A computer scam making the rounds could cost you hundreds of dollars or the ability to access your most precious pictures and sensitive files.
It's called ransomware. It's a type of malware that locks up computers or computer files and won't allow users to access them unless they pay up.
"It's heartbreaking," said Jeremy Buschine, the director of IT service and repair at ClickAway, a chain of computer repair shops headquartered in Silicon Valley. "It's about as close to cyberterrorism as I've ever seen."
Ransomware works like other types of malware. It's malicious software that typically gets onto users' computers when they open email attachments that have it embedded, visit infected Web pages or download certain software. But unlike those other types of malware, ransomware uses encryption to scramble users' files. While they might be able to delete the ransomware after their machine's been infected, they often can't unscramble their data without the hackers' help.
Ransomware's been around for a while - the first prototype was described in the 1990s, according to security researchers - but it's become a huge problem in just the last six months. Security researchers have noted a huge uptick in the number of actual and attempted infections and in the types of ransomware circulating in the wild.
"Beginning this year, it really became an epidemic," said Ryan Naraine, head of the global research and analysis team at Kaspersky Lab, a security software company.
In recent months, hospitals, schools and even police offices have been hit with ransomware. In February, for example, Hollywood Presbyterian Medical Center in Los Angeles acknowledged that it paid cybercriminals $17,000 to unlock its computers after they were infected with ransomware.
But individuals as well as institutions are being affected. Helen Tindall, a retired county worker who lives in San Jose, Calif., recently had a computer get hit with a primitive form of ransomware. Tindall, 75, allowed someone purporting to be a "Microsoft-certified technician" who reached her by phone to have remote access to her computer to supposedly fix the problems he said were coming from it. But instead of fixing any problems, the so-called technician installed software that flashed a message warning of other problems and gave a 1-800 number to call. When Tindall called the number, the helpful people who answered demanded $400 to remove the malicious software they had installed on her machine.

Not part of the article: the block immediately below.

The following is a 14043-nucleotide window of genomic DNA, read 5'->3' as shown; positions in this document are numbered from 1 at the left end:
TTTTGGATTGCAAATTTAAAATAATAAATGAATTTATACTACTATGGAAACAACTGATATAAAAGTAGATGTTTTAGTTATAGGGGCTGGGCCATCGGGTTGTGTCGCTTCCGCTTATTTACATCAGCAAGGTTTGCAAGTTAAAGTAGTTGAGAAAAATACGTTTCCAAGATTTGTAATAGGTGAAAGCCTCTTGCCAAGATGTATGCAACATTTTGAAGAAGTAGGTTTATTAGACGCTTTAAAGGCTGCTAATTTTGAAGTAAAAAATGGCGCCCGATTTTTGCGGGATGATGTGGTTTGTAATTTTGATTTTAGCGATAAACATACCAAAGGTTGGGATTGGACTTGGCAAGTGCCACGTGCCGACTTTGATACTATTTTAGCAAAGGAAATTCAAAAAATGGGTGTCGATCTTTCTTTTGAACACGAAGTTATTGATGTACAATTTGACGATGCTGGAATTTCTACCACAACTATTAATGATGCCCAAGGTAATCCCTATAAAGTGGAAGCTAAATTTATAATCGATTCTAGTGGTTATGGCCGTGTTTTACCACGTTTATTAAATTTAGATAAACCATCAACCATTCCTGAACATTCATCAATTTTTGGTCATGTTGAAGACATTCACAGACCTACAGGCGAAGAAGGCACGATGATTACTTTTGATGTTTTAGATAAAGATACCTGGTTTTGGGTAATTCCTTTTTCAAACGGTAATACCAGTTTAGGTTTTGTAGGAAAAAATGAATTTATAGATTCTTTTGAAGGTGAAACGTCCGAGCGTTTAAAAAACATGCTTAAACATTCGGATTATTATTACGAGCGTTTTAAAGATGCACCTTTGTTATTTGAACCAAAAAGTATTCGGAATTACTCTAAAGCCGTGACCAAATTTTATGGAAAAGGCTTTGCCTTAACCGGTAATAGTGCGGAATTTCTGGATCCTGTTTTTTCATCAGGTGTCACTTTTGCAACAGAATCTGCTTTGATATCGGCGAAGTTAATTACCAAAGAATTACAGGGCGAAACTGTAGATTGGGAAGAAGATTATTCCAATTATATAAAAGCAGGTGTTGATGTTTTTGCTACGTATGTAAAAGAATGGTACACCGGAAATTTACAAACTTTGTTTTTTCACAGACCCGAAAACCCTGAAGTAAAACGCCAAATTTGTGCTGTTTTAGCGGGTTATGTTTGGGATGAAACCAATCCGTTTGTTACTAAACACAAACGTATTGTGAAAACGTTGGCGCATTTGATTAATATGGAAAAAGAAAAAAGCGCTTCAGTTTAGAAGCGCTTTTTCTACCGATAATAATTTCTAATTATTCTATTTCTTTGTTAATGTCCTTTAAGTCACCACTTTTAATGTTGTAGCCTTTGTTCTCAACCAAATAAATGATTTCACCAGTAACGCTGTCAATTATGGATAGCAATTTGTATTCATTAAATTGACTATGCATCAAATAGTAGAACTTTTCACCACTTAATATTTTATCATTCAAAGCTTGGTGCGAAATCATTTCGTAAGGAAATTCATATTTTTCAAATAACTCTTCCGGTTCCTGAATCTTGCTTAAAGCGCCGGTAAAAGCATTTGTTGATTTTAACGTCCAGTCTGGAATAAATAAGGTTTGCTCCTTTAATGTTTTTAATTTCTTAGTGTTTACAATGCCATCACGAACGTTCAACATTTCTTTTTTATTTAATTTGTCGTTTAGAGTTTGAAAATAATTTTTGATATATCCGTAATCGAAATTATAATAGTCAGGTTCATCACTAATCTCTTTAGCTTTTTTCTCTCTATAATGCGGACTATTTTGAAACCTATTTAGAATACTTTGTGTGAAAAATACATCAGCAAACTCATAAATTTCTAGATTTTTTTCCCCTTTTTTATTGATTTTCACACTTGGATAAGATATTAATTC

Fortunately for Tindall, the malware the hackers installed on her computer didn't encrypt her files, which included some art photographs she had taken. She was able to take her computer to an actual technician at the Geek Squad, Best Buy's in-house repair service, who was able to recover her files and delete the malware from her machine. But the ordeal cost her around $200 and a lot of stress.
"I couldn't go to sleep," she said.
Others aren't so lucky. A Bay Area attorney who is a client of the Cheap Squad, a small computer repair shop in downtown San Jose, had his work computers with his case files on them infected with ransomware. Feeling like he didn't have a choice, the attorney paid the $500 ransom to get the key to unlock his files. But the key only unlocked the files for a limited time, which wasn't long enough for the attorney to recover them all. He ended up paying another $500 to get more time to transfer them.
Not that long ago, the Cheap Squad would only see about one case of ransomware every three months, said owner Jeremy Prader. Now, though, the shop is seeing about two cases every week.
"It's definitely jumped up a lot," Prader said. "And it's only going get worse."